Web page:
In his commentary on Syriza, Kloke argues,

The SYRIZA leadership is coming under attack because of the ambiguities of its election promises from two sides: first, the forces of the establishment can harass SYRIZA to do everything to ensure that Greece remains in the euro-zone, or make SYRIZA also responsible for a possible failure of this intention and expose it; on the other hand, there are critics on the left, pointing out quite rightly that the various promises of SYRIZA leadership are inconsistent and contradictory. It is virtually inconceivable that a Greek left-wing government, if it came about, could accomplish a revocation of the memoranda policies and thus of the credit agreements agreed with the Troika, that are leading to a strangulation of the Greek society, without Greece’s exit or expulsion from the euro-zone.

My own view is as follows.

I am a supporter of OKDE, indeed, speak at OKDE and Anratsya meetings in Greece. In Britain I am a supporter of TUSC, the Trade Unionist and Socialist Coalition, and stand for them at local, national and Euro-elections -while recognising its faults of democratic deficit/ top-down control and its gate closed policy to Marxist/ Socialist national parties other than the SP / CWI and the SWP.It has, though, welcomed, local groups and has an individual membership facility group, and an embryonic branch structure. I am a member of SR, though not in sympathy with the Broad Parties policy.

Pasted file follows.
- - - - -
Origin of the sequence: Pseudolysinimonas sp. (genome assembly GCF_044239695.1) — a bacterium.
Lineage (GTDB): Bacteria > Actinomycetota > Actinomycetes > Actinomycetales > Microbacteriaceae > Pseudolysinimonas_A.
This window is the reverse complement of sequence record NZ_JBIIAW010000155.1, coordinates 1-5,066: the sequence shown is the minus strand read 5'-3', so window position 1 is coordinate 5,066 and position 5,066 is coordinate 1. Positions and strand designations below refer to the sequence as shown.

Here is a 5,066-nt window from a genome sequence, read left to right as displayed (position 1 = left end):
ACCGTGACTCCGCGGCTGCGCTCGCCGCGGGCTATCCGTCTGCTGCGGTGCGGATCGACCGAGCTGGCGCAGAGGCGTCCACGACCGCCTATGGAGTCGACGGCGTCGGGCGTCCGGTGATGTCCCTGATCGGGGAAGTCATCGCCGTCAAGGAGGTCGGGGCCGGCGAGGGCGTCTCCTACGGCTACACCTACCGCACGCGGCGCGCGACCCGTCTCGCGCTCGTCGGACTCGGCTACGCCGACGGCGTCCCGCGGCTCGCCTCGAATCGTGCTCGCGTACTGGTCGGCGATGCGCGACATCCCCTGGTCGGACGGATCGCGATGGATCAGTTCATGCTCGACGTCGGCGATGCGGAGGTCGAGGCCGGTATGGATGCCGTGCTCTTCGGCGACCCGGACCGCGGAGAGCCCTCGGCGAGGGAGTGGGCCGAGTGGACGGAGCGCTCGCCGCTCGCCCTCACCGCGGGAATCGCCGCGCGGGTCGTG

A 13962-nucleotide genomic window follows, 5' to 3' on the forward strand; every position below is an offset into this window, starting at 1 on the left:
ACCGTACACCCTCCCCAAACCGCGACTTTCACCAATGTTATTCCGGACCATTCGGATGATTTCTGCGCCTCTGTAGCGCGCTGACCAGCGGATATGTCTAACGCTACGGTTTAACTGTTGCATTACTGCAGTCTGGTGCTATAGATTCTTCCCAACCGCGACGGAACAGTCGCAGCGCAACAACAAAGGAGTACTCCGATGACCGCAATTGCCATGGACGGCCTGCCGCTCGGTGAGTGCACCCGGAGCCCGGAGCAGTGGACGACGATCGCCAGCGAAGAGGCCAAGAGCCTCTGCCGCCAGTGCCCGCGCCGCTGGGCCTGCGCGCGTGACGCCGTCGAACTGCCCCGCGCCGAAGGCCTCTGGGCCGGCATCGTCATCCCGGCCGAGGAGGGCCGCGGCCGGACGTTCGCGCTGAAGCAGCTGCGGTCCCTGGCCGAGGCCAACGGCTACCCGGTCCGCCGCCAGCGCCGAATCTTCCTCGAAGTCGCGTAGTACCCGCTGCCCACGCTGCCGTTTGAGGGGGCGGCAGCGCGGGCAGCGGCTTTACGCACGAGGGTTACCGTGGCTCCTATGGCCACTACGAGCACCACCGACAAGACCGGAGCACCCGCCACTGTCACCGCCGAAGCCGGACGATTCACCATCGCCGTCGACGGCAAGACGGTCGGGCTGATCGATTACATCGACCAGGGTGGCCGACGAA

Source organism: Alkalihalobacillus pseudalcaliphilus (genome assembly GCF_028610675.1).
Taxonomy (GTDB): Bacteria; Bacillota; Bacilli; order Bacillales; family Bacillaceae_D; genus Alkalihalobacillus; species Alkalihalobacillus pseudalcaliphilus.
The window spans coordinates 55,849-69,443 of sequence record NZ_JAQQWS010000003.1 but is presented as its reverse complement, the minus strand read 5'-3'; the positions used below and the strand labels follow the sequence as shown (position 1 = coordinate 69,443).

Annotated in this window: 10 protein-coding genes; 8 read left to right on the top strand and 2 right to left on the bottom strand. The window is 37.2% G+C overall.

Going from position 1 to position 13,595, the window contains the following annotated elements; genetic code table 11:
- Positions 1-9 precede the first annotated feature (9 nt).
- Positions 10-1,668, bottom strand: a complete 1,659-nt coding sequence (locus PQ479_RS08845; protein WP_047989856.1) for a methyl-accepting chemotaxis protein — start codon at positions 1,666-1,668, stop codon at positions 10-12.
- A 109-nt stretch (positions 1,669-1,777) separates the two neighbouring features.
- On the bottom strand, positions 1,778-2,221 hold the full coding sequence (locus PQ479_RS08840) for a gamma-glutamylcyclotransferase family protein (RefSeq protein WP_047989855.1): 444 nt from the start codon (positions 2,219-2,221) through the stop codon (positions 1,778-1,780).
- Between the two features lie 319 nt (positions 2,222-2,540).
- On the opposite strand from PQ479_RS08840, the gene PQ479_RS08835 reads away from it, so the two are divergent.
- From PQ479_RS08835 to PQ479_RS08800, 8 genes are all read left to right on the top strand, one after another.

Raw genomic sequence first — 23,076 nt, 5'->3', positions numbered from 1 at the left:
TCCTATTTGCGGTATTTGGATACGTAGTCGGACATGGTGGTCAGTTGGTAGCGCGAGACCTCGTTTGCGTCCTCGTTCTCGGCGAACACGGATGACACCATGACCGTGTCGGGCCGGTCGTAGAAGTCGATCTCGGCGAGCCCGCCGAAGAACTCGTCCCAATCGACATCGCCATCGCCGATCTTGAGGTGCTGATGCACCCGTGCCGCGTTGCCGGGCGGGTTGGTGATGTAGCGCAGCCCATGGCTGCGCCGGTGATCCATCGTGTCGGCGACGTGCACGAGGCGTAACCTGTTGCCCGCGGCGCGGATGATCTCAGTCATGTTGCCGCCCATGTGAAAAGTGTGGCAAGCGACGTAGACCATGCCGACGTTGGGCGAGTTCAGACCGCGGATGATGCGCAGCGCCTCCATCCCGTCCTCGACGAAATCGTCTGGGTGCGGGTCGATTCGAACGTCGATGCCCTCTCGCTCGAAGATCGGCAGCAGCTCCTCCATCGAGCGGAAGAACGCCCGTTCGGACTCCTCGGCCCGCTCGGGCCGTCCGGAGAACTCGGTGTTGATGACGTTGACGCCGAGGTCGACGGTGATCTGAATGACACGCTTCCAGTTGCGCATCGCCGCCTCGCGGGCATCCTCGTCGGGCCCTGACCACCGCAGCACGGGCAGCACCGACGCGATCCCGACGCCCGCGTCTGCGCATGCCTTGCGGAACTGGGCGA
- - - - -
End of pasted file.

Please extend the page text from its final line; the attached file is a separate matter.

Dave Hill response (17 May)
Joining Syriza is the strategy of Socialist Resistance and the large majority of the Fourth International, the USFI, as part of its `Broad Parties’ strategy. Incidentally, yet another Broad Left party, Die Linke in North Rhine Westphalia, was punished at the polls this week for supporting big cuts. A number of other commentators have noted how broad parties swallow or eject Marxist revolutionary currents, and often end up voting for neoliberal programmes.

Dave Hill response 23 May
The view of OKDE, the Greek section of the Fourth International, is, like the view of the Irish section, opposed to the `Broad Parties’ line of SR and (most of) the FI. I happen to agree with, for example, the critique of Broad Parties put forward by John McAnulty (20 Jan 2012) in his Book Review and with the FI Discussion Document prepared by Jette Kroman in December 2011, ‘A class answer to the capitalist crises: A transitional Program of action for Europe’

My own view, like that of OKDE, and the large majority of Antarsya, is that Marxists should seek revolutionary Left unity, putting forward a Transitional, Socialist, programme. (Kokkino, which has observer status at the FI/USFI, is in Syriza, and would disagree with this view of mine and of OKDE and Antarsya more widely). This is in fact what Antarsya has decided. Different from the Syriza programme (which itself is far to the left of anything New Labour, the PS in France, European social democracy is considering).

But if Syriza can form an anti-austerity government, then my analysis is that the KKE and Antarsya should not oppose it in Parliament, should vote for those proposals that are socialist, should oppose any measures that retain any cuts, while campaigning for taxing the billionnaires, and pushing / organising the involvement of working class organs/ organisations to defend any gains by means such as nationalisations, workers control, using local assemblies as parallel systems of power.
For Antarsya, In a nutshell, not to join Syriza, but announcing in advance of the elections that it will support a Left government, hold it to its programme, while pushing for a more socialist programme such as repudiation (rather than negotiation) of the debt, nationalisations of privatised industries and the banks.

For Antarsya to continue with its Transitional Programme.